Abdullahi Sule, governor of Nasarawa state, says those describing Nigeria as a failed state are ignorant of what the government of President Muhammadu Buhari is doing to tackle the rising insecurity in the country.
In an editorial on Tuesday, Financial Times said Nigeria will become a problem far too big for the world to ignore if urgent and drastic measures are not taken by the Buhari administration.
“The definition of a failed state is one where the government is no longer in control. By this yardstick, Africa’s most populous country is teetering on the brink,” the international business newspaper had written.
But reacting to the editorial when he featured on Sunday Politics, a Channels Television programme, Sule said those who described Nigeria in such way do not mean well for the country.
“My concern is people who think nothing is being done, we are failed state, we are a this, we are a that, these statements that are being made by people who probably don’t mean well for Nigeria,” he said.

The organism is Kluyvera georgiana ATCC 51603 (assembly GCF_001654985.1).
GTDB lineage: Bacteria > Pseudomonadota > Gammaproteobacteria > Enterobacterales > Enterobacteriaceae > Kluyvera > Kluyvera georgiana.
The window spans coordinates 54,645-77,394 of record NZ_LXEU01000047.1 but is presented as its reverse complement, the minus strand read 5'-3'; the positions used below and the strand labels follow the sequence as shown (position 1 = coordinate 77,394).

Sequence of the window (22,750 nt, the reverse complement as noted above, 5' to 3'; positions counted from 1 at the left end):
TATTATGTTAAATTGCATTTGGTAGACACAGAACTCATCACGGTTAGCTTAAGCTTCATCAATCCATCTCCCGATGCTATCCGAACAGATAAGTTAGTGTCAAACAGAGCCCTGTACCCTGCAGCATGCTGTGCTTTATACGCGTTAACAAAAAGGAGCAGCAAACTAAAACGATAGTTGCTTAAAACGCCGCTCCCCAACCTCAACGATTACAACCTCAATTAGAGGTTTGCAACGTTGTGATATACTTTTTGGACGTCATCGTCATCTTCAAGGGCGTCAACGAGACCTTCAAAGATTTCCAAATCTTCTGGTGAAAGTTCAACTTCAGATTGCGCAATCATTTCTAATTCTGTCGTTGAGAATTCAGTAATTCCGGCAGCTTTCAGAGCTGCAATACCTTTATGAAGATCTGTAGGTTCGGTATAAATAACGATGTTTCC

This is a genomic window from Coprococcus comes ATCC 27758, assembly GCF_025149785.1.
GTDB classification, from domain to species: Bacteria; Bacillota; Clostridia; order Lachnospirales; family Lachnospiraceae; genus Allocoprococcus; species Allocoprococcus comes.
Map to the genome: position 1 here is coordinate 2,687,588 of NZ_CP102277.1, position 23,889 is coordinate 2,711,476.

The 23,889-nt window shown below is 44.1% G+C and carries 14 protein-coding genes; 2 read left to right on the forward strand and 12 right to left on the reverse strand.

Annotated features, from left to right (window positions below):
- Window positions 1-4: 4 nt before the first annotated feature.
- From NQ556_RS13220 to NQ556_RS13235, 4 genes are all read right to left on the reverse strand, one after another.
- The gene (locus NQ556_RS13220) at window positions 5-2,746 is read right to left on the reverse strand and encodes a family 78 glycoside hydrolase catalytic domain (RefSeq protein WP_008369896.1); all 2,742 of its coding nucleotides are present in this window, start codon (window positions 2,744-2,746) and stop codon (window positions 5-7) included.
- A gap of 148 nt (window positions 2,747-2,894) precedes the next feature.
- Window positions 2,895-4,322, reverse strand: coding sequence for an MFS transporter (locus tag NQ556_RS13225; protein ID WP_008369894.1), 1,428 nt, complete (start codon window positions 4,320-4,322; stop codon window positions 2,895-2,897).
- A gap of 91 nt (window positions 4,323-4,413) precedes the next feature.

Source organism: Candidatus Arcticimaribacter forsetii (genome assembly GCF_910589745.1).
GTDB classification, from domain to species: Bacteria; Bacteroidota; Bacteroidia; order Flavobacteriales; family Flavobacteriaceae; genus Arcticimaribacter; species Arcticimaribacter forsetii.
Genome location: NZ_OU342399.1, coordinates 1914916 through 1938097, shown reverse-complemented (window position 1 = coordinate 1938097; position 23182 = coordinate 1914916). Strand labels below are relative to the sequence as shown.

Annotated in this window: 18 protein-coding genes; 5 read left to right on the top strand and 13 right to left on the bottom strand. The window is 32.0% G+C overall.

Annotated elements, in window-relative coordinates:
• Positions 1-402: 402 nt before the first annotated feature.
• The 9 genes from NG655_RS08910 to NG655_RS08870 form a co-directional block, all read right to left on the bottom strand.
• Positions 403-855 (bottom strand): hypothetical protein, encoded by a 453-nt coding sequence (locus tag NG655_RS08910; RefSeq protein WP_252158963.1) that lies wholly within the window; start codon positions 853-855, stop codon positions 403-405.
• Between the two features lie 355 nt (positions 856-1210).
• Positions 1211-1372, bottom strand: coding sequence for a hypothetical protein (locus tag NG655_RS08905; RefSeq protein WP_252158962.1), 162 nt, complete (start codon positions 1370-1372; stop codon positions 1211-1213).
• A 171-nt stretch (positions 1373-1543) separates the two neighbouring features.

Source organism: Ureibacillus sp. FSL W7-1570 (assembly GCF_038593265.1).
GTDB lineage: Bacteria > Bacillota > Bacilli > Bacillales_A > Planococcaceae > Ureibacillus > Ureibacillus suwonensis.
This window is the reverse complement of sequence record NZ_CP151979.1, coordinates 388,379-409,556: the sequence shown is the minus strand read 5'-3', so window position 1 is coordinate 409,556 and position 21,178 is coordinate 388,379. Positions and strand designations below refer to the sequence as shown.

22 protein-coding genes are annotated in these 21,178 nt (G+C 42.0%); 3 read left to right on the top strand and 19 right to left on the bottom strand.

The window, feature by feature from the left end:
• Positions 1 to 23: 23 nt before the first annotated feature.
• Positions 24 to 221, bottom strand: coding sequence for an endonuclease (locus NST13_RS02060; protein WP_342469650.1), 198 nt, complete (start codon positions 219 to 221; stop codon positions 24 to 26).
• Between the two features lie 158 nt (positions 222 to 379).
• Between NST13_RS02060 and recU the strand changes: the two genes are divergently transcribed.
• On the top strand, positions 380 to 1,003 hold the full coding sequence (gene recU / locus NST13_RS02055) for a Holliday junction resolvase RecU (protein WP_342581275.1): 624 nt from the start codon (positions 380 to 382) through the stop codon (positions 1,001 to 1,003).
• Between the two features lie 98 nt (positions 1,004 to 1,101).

“And do not understand what the government is and how the government is trying.”
Sule, who was speaking from Houston, United States of America, admitted that the country is battling security challenges but said Buhari is constantly working to put an end to the rising insecurity.
The Nasarawa governor said that in the previous administration, Nigeria was tagged as a “failed” state when there were bombings and state of emergencies in four states of the federation but such is not the case at the moment.
“This question of failed state has happened many times in some of these international media, they have tried, not for this administration, for the previous administrations,” he said.
“When Abuja was being bombed, when Adamawa and three states were declared state of emergency. They were calling is almost failed state. Do we any state that is under emergency. I don’t think anybody is going to tell you that we are doing fantastic in the areas of managing security. Are we improving in other areas?
“This is the one I have you the answer, I said, yes. Are we having security challenges in Nigeria? I tell you, yes, a lot of them, in every state of the federation, we are having one problem or the other.
“But they are worse in certain places like in Borno, like in Zamfara, like in Katsina.”